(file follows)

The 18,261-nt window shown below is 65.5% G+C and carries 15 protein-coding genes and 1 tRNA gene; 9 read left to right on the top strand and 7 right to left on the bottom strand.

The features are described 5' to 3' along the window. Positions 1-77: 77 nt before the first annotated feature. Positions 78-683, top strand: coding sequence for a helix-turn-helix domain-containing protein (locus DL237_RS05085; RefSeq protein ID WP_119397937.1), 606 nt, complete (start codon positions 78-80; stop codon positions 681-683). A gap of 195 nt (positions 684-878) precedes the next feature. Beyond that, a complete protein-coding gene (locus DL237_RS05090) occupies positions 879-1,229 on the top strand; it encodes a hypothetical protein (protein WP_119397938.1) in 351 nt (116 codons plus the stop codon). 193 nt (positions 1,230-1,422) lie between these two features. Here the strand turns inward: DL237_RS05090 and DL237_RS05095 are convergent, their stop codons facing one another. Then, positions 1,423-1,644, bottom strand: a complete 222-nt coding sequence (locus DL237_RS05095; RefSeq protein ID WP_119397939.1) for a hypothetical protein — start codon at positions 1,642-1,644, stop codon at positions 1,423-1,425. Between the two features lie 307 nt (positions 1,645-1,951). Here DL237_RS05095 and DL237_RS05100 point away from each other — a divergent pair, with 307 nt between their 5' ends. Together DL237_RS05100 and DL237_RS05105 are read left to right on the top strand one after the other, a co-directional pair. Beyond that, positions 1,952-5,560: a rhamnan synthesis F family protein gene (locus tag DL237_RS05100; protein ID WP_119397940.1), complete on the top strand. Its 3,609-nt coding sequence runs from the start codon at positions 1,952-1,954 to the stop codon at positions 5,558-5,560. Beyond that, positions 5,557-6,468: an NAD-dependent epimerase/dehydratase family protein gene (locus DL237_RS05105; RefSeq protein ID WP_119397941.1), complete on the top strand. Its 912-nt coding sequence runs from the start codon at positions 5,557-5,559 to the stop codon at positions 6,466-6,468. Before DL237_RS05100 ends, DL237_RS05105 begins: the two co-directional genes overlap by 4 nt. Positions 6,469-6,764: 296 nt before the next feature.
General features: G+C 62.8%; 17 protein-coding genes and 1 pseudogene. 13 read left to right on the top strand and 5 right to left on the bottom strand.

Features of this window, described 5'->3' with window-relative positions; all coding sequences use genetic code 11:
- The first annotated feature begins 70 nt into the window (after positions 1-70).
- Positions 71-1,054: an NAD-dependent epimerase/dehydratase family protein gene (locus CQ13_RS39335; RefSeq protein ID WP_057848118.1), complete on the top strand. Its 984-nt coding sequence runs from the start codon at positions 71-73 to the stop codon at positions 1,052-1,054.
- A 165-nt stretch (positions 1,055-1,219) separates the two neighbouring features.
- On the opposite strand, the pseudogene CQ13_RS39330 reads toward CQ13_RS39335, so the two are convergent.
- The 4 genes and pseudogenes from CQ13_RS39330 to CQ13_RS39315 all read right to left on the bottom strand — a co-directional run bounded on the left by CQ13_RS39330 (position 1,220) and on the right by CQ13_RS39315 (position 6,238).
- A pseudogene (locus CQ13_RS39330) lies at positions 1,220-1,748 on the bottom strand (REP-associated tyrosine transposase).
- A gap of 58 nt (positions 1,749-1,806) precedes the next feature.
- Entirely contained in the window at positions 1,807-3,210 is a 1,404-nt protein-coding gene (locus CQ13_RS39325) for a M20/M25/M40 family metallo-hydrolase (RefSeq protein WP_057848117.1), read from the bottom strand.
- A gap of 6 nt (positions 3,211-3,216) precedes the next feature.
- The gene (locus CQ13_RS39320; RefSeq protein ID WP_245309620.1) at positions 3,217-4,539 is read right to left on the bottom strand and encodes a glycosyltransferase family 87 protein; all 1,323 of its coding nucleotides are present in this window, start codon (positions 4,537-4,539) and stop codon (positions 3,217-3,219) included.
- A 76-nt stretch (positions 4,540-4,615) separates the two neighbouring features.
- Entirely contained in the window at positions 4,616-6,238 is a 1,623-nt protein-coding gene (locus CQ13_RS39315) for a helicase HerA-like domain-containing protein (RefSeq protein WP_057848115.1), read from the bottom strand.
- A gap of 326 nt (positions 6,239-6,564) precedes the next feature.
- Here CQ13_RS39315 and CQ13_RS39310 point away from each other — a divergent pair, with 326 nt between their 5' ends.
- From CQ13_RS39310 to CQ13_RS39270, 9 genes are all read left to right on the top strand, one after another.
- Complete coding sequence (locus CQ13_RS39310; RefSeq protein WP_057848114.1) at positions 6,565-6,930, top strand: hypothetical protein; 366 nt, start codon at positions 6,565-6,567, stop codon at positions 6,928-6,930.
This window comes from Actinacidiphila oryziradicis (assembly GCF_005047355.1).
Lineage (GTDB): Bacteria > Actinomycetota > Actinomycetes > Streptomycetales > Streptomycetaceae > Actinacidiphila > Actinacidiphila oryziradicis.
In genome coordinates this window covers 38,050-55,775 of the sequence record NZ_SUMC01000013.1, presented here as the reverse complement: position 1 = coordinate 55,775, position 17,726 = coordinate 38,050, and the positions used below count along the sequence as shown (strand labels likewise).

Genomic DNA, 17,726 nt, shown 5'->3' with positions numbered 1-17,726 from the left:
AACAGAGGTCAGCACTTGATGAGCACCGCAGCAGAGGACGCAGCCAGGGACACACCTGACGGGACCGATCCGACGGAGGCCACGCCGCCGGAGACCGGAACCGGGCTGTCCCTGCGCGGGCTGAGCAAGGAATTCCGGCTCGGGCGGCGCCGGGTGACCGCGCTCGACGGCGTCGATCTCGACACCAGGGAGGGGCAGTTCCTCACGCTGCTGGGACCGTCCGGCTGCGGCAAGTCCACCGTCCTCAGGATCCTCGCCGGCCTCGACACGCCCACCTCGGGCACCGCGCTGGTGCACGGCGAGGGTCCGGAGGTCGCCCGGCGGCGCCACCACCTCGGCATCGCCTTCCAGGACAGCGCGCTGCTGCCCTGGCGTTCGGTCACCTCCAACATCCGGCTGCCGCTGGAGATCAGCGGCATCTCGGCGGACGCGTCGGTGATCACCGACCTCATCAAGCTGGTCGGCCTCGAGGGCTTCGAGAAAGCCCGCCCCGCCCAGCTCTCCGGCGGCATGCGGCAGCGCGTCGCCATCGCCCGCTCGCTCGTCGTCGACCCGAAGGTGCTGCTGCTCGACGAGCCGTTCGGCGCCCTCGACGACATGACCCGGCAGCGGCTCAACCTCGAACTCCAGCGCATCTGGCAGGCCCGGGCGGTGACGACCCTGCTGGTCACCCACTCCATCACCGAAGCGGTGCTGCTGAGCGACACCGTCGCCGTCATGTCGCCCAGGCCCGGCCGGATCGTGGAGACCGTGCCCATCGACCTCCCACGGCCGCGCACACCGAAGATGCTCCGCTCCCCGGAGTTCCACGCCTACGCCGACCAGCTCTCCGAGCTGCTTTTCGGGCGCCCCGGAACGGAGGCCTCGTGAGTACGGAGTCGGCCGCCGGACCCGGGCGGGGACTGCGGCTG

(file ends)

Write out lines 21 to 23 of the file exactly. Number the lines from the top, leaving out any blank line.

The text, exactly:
This window comes from Actinacidiphila oryziradicis (assembly GCF_005047355.1).
Lineage (GTDB): Bacteria > Actinomycetota > Actinomycetes > Streptomycetales > Streptomycetaceae > Actinacidiphila > Actinacidiphila oryziradicis.
In genome coordinates this window covers 38,050-55,775 of the sequence record NZ_SUMC01000013.1, presented here as the reverse complement: position 1 = coordinate 55,775, position 17,726 = coordinate 38,050, and the positions used below count along the sequence as shown (strand labels likewise).